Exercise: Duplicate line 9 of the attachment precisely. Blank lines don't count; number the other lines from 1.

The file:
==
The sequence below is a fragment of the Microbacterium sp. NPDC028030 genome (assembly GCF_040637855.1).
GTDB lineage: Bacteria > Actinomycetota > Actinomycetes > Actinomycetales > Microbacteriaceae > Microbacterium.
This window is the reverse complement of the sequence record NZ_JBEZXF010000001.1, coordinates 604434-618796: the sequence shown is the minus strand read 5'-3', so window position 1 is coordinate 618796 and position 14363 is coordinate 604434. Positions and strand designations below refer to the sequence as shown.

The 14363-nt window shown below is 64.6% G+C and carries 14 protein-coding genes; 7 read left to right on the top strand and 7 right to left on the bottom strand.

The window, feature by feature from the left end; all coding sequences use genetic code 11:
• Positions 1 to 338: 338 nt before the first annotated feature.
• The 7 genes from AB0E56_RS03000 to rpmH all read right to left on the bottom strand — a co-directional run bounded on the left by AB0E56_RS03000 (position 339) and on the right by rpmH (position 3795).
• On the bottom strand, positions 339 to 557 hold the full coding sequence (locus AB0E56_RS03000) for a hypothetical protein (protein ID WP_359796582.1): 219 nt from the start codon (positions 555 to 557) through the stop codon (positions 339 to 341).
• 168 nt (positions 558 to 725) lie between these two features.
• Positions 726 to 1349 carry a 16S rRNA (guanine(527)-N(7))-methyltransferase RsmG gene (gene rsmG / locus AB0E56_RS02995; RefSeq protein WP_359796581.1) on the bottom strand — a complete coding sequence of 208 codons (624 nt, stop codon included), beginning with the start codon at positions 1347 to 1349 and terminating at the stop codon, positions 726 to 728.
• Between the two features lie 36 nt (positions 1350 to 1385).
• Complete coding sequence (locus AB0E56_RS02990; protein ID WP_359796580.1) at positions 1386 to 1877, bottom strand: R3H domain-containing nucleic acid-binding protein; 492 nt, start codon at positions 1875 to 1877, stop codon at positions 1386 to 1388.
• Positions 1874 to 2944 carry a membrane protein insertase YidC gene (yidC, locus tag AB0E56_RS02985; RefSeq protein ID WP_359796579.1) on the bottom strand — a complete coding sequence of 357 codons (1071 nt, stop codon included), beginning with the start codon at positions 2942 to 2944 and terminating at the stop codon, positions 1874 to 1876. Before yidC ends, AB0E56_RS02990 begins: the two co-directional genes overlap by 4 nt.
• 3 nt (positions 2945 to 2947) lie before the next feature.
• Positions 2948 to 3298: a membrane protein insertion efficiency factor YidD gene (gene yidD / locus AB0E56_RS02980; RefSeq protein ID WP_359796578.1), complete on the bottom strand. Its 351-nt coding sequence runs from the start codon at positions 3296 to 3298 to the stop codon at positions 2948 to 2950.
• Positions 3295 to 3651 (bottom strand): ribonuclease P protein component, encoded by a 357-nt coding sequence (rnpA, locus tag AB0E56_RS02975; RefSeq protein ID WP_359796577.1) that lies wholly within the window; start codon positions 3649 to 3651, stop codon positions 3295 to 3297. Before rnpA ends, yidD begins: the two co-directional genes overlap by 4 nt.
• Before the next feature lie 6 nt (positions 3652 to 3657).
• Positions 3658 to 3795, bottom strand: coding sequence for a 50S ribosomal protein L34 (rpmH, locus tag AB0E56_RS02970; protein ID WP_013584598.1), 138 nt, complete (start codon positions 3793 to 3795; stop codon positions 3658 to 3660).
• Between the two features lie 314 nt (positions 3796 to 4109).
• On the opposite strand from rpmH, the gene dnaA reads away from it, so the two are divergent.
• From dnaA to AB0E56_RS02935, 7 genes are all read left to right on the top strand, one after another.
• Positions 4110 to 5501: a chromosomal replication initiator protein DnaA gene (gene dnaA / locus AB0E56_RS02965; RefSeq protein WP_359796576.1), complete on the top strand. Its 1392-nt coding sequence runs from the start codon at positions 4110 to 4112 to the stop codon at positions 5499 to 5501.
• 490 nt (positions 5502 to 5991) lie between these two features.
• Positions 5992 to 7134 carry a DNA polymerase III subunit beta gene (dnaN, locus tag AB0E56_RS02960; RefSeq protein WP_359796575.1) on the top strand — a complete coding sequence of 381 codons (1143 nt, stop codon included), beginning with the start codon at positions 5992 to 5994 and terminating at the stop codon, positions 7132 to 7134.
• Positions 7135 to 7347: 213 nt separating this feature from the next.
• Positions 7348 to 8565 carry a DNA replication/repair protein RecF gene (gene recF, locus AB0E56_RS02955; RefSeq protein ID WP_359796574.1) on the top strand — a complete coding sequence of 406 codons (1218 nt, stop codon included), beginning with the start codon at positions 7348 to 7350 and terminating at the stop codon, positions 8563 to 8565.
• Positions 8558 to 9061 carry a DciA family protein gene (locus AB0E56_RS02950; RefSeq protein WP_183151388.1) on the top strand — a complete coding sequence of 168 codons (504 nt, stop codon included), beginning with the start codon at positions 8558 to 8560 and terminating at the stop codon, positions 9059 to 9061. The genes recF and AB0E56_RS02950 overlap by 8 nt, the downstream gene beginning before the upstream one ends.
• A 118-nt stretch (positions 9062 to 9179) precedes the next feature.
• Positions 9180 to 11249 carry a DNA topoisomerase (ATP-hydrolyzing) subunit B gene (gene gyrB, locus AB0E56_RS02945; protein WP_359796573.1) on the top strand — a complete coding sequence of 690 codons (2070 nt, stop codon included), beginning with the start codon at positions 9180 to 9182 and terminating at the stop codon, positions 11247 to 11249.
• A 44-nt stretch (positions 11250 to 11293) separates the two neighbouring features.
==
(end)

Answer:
• 168 nt (positions 558 to 725) lie between these two features.